Monday, March 27, 2017

Jé-Rouges (The Red-Eyed Werewolf)

The Werewolf seems to be a more or less universal figure. Most of the world’s major countries and cultures have their own legends and their own folklore regarding the beast, and each one is different in one way or another. The Caribbean, for example, has a variety of unique and terrifying monsters, but it also has more than one werewolf legend. One of the most frightening versions of these legends tells of a shapeshifting monster that can take the form of either a towering and emaciated manlike figure dressed in torn clothing or a ferocious wolflike beast, and both of these shapes have terrible red eyes that glow in the dark with a demonic intensity. The Caribbean natives know this monster as the Jé-Rouges, the Red-Eyed Werewolf.

The Jé-Rouges (pronounced juh rooje) is a shapeshifting monster (not necessarily a werewolf) that is found in Caribbean folklore and legend, particularly in Haiti, Hispaniola, parts of both Central and South America, and on several other islands throughout the Caribbean. The name of this beast is derived from the French term les yeux rouges, which literally means “red eyes”. In the Creole language, it is pronounced “lay jer rooje”, and through the mingling of these two dialects, this descriptive name for the monster was produced. In a similar vein, the Jé-Rouges is thought to be the end result of combining indigenous beliefs and cultural folklore from both Europe and Africa, resulting in a unique and horrifying monster. However, nobody seems to be entirely sure if the beast is a corporeal being or an evil spirit. It could even be both. The monster is also strongly associated with the Vodoun religion, which is still very widely practiced throughout the Caribbean to this day (Curran and Paciorek 116-118).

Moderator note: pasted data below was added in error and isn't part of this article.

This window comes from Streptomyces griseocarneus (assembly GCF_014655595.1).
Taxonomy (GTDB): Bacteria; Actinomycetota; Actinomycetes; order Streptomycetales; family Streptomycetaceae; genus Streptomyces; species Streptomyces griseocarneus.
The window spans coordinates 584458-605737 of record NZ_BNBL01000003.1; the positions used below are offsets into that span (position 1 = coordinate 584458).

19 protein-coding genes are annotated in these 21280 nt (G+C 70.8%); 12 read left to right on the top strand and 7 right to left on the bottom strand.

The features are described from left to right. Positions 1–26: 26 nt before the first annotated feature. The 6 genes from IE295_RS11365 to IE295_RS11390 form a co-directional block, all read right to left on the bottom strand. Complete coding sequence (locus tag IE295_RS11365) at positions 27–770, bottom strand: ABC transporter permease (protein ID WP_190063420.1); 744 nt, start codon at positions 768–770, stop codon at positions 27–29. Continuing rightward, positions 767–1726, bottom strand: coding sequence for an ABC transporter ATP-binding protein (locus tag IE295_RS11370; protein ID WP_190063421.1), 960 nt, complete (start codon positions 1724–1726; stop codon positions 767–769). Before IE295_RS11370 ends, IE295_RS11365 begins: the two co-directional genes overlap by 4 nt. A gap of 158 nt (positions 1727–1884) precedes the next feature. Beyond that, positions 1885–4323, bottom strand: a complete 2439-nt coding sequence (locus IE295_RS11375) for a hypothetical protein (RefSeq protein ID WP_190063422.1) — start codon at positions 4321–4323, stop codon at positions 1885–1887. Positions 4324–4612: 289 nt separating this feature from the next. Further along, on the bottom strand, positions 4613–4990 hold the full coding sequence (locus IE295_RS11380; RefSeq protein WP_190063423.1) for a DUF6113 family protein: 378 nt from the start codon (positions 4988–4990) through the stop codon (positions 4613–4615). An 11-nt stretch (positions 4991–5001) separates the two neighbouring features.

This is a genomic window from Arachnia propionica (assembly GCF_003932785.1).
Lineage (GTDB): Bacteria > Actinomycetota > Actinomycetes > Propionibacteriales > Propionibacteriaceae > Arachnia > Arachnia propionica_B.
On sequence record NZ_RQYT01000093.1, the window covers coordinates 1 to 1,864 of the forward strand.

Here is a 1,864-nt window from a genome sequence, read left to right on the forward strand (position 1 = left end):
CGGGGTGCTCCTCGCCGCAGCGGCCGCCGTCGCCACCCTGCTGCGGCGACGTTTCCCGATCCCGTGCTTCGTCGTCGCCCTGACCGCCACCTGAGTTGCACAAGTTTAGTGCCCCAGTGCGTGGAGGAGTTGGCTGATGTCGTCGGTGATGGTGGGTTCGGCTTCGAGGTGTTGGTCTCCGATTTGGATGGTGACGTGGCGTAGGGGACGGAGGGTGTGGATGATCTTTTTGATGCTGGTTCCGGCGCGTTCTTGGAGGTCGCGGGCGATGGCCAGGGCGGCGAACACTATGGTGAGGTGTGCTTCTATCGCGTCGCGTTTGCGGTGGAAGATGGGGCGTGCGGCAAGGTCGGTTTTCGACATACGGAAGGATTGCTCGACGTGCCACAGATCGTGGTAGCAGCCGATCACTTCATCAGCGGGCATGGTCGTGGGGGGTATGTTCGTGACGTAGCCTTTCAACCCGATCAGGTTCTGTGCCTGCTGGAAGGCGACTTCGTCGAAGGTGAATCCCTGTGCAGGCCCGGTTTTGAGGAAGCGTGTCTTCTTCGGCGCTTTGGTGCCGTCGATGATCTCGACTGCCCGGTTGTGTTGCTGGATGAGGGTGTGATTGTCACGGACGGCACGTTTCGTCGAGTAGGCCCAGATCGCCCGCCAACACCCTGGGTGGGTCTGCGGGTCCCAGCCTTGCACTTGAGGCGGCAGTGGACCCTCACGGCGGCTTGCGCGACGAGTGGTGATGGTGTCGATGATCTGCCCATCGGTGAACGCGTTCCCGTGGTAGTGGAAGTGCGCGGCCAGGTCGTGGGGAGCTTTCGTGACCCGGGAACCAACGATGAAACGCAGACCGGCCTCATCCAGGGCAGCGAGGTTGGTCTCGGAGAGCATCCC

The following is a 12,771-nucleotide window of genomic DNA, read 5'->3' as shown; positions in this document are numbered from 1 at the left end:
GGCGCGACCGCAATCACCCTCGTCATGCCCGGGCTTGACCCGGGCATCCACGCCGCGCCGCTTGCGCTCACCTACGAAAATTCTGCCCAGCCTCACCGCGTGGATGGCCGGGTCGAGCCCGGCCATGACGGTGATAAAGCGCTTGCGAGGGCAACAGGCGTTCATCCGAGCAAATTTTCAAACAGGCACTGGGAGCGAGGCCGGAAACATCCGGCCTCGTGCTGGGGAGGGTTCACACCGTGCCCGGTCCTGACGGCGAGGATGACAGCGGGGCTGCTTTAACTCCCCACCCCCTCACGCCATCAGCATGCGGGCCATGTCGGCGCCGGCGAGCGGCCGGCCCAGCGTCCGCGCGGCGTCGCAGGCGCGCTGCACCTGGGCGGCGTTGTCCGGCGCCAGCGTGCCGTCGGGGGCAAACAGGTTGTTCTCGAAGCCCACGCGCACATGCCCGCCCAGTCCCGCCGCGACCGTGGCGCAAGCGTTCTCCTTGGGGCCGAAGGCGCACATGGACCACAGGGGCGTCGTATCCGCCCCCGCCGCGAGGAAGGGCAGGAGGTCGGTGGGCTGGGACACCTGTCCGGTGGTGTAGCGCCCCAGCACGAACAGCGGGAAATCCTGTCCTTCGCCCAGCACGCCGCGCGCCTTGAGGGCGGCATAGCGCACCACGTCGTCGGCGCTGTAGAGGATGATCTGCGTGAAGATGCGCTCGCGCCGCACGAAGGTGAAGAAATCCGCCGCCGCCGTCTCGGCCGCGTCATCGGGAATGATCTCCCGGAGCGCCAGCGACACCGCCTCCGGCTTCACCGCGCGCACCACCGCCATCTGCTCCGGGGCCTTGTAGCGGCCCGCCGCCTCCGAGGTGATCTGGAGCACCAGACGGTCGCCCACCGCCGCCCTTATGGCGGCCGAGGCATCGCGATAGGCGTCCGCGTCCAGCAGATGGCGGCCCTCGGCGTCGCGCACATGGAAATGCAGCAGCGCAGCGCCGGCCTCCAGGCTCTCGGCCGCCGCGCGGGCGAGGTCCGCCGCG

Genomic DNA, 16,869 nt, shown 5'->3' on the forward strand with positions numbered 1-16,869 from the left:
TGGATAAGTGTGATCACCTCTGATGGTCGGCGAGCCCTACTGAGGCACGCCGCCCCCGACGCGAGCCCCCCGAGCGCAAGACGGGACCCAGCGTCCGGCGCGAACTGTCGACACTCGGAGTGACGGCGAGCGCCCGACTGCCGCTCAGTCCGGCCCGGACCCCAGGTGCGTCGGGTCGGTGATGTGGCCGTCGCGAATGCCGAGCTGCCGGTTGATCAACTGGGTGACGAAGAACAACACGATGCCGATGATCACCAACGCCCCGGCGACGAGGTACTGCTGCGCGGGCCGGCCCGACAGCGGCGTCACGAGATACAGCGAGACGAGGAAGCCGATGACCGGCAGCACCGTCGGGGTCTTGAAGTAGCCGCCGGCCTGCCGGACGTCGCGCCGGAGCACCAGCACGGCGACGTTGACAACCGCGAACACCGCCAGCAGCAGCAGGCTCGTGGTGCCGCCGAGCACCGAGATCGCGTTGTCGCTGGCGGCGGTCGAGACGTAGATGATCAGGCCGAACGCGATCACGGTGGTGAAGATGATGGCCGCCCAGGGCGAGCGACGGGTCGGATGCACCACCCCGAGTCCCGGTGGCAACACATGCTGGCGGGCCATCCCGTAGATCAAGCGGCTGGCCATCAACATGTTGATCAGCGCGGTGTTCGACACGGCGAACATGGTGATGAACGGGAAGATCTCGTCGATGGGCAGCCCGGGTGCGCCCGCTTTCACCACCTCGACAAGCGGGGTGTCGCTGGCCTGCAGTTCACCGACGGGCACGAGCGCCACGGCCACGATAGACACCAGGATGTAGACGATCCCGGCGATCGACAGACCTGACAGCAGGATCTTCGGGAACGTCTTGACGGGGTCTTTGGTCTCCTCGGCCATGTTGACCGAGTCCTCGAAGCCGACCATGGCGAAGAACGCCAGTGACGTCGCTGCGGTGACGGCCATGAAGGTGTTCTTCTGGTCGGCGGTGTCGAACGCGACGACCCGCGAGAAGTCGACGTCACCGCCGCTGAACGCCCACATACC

There seems to be a couple of different notions regarding what the Jé-Rouges looks like. This may be because the creature is a shapeshifter and can change its form to suit its needs, much like people change their clothes. It is said that the monster looks more or less human when seen from a distance or in dim light, but the similarities end there. The creature is extremely tall, towering over most men. Its body is lanky and emaciated, as if it was perpetually starving. It is said to wear ragged, torn clothing and a tattered straw hat with a wide brim, all of which may be symbolism relating to the people’s days in slavery and their toiling in the fields. The lower half of the monster’s face is wrapped in dirty bandages, concealing a mouth full of horrible fangs, which are ideal for feeding on human flesh. Its hands are equipped with sharp, bony talons on the end of each finger. But worst of all are the horrible, blazing red eyes that glare from underneath its ragged straw hat. This is a feature that always appears, regardless of what form the Jé-Rouges takes. The creature moves with a slow, shambling gait that is reminiscent of the modern cinematic zombie (Curran and Paciorek 118). However, this could be intentionally deceptive, and it may very well be intended to frighten a potential victim into immobility so that the monster can move within striking distance. Either that, or it may lull them into a false sense of security, making them think that they can easily escape from such a slow creature…only to find it right behind them.